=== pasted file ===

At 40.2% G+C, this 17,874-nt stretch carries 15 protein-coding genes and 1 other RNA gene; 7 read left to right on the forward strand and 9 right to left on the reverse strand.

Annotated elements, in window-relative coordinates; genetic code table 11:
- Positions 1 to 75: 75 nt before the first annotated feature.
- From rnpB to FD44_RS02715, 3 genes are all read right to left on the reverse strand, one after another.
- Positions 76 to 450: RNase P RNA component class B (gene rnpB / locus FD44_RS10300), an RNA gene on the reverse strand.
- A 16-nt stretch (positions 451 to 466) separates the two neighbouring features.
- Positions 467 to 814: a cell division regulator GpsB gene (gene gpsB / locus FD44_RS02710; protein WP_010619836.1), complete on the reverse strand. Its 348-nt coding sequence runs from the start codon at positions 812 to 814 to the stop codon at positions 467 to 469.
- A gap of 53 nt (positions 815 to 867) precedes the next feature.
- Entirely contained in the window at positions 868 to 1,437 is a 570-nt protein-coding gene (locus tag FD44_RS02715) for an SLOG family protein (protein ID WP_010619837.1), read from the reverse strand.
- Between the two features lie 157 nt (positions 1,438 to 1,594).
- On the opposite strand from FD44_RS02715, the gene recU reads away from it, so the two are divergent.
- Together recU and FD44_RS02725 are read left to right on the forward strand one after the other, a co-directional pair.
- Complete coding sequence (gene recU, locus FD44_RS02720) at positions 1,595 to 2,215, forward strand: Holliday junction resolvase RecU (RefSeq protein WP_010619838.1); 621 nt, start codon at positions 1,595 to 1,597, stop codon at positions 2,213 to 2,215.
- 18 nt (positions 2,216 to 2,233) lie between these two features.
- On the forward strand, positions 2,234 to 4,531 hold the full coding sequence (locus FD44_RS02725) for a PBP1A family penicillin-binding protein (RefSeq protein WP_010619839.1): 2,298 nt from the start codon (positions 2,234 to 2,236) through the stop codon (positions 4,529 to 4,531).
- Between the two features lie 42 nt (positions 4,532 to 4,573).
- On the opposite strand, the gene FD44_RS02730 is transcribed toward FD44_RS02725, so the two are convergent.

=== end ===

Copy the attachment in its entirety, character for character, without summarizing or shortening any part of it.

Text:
At 40.2% G+C, this 17,874-nt stretch carries 15 protein-coding genes and 1 other RNA gene; 7 read left to right on the forward strand and 9 right to left on the reverse strand.

Annotated elements, in window-relative coordinates; genetic code table 11:
- Positions 1 to 75: 75 nt before the first annotated feature.
- From rnpB to FD44_RS02715, 3 genes are all read right to left on the reverse strand, one after another.
- Positions 76 to 450: RNase P RNA component class B (gene rnpB / locus FD44_RS10300), an RNA gene on the reverse strand.
- A 16-nt stretch (positions 451 to 466) separates the two neighbouring features.
- Positions 467 to 814: a cell division regulator GpsB gene (gene gpsB / locus FD44_RS02710; protein WP_010619836.1), complete on the reverse strand. Its 348-nt coding sequence runs from the start codon at positions 812 to 814 to the stop codon at positions 467 to 469.
- A gap of 53 nt (positions 815 to 867) precedes the next feature.
- Entirely contained in the window at positions 868 to 1,437 is a 570-nt protein-coding gene (locus tag FD44_RS02715) for an SLOG family protein (protein ID WP_010619837.1), read from the reverse strand.
- Between the two features lie 157 nt (positions 1,438 to 1,594).
- On the opposite strand from FD44_RS02715, the gene recU reads away from it, so the two are divergent.
- Together recU and FD44_RS02725 are read left to right on the forward strand one after the other, a co-directional pair.
- Complete coding sequence (gene recU, locus FD44_RS02720) at positions 1,595 to 2,215, forward strand: Holliday junction resolvase RecU (RefSeq protein WP_010619838.1); 621 nt, start codon at positions 1,595 to 1,597, stop codon at positions 2,213 to 2,215.
- 18 nt (positions 2,216 to 2,233) lie between these two features.
- On the forward strand, positions 2,234 to 4,531 hold the full coding sequence (locus FD44_RS02725) for a PBP1A family penicillin-binding protein (RefSeq protein WP_010619839.1): 2,298 nt from the start codon (positions 2,234 to 2,236) through the stop codon (positions 4,529 to 4,531).
- Between the two features lie 42 nt (positions 4,532 to 4,573).
- On the opposite strand, the gene FD44_RS02730 is transcribed toward FD44_RS02725, so the two are convergent.